If further proof were needed of the total shambles that Transforming Rehabilitation has caused, than look no further than the news revealed over the last day that the Community Rehabilitation Companies owned by Working Links are about to put forward plans for swingeing cuts in the region of 40%.

This has rightly caused anger amongst members in the three CRC’s concerned covering Wales, Avon, Bristol  and Devon, Dorset, and Cornwall who having gone through the trauma of the TR assignment process now find themselves in a potential redundancy situation.

Urgent talks are being convened between the national probation unions, local reps, senior CRC management and their owners about the extent of the intended cuts and their impact on staff numbers, but it is not hard to see how disastrous these will be to people’s future employment prospects in areas already blighted by the austerity agenda.

As always Napo will issue more detailed news once it is available but during my visit to South Western Branch members in Exeter recently I made it clear that Napo stands ready to assist them in negotiations with management, local campaigns against cuts of this order that can only pose a serious risk to public safety and ultimately industrial action if members decide that this is what they want.

Heads should roll but it shouldn’t be our members

Whilst Working Links will no doubt join the ever increasing whinge queue and pray in aid the Weighted Annual Volumes (WAV) figures and the absence of reliable information that was available to them from the infamously dodgy MoJ Data Room (see my ‘Salting the Mine’ Blog from a while ago). Key question doing the rounds is that someone ought to be accountable for predicating a bid that several months on could see one third of the combined workforce over the three CRC’s disappear.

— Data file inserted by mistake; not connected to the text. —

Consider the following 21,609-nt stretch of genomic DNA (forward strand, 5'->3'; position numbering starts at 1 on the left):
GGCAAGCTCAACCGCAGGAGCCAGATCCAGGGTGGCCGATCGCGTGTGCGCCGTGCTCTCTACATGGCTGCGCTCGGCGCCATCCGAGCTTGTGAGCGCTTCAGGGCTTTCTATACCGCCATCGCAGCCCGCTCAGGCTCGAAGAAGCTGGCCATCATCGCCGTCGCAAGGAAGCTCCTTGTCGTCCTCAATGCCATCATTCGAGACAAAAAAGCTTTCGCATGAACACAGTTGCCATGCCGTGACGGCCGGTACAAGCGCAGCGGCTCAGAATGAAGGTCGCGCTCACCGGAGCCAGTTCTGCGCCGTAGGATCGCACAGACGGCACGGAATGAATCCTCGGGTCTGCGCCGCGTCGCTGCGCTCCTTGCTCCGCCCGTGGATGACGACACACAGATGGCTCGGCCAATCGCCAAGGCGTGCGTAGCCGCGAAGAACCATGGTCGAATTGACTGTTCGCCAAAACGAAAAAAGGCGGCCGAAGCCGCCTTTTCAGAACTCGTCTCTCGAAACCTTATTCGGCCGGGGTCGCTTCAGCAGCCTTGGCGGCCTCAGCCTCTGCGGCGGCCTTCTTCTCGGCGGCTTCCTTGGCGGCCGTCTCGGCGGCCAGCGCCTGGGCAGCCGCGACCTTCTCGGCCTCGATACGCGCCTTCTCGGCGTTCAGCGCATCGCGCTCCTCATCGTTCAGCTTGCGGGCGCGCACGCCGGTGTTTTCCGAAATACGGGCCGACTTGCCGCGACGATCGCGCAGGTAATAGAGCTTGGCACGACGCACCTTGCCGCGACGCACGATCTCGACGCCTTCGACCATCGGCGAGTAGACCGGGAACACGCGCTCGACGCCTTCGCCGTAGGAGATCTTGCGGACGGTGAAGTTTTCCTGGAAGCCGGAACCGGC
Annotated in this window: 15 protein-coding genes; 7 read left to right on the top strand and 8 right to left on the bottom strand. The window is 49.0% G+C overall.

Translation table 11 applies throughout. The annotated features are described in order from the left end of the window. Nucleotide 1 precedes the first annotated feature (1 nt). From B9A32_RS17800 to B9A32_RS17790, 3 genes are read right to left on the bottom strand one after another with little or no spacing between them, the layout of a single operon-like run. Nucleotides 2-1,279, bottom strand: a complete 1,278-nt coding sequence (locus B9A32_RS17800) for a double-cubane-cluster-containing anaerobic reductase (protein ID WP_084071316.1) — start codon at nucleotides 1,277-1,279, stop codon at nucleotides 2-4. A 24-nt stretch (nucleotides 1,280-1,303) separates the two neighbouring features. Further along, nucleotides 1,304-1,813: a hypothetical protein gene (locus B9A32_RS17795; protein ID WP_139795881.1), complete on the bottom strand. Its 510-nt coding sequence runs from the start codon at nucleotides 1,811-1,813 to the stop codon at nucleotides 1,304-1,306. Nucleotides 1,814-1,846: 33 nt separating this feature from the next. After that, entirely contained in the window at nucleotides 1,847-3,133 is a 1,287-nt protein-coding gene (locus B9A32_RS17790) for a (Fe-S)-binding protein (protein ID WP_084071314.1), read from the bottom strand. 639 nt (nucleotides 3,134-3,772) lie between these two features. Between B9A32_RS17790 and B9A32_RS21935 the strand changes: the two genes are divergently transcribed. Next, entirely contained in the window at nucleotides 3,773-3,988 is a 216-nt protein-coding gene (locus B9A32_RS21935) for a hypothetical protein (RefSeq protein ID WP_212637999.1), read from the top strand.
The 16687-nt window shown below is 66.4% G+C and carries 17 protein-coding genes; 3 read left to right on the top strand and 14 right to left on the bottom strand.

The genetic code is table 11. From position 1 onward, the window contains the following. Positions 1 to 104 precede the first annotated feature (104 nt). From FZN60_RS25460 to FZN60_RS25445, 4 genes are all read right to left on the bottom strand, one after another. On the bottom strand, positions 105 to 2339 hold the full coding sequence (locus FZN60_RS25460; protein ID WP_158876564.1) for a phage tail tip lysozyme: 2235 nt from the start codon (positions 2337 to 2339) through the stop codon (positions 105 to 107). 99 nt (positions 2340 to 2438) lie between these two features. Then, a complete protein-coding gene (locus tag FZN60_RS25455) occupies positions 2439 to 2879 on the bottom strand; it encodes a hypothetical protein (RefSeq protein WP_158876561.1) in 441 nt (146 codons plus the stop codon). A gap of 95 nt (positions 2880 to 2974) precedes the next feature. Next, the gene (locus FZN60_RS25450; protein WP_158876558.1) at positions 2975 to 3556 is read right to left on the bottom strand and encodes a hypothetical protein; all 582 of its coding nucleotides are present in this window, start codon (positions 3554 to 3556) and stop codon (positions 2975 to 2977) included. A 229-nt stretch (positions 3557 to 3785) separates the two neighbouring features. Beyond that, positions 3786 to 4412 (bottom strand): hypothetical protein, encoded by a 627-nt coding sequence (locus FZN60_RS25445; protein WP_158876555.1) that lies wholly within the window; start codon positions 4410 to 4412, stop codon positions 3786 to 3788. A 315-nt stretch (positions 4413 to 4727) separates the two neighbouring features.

We were told by Ministers before TR that the workforce in the then proposed CRC’s would ‘evolve’. Try telling that to staff who have given their all whilst being treated like chattels in the shambolic and discredited procurement process, and people who, even if they secure the Early Voluntary Redundancy terms that of course we will be insisting upon so as to avoid compulsory redundancies, face little likelihood of similar employment.

Ministers will offer a sympathetic message or two and again praise the hard work of probation staff etc. etc. but the reality is that their platitudes will be seen by our members as not worth a fig.

More news on this development next week, along with the other stuff that I have had to park for now.






Blog type: 
General Secretary's Blog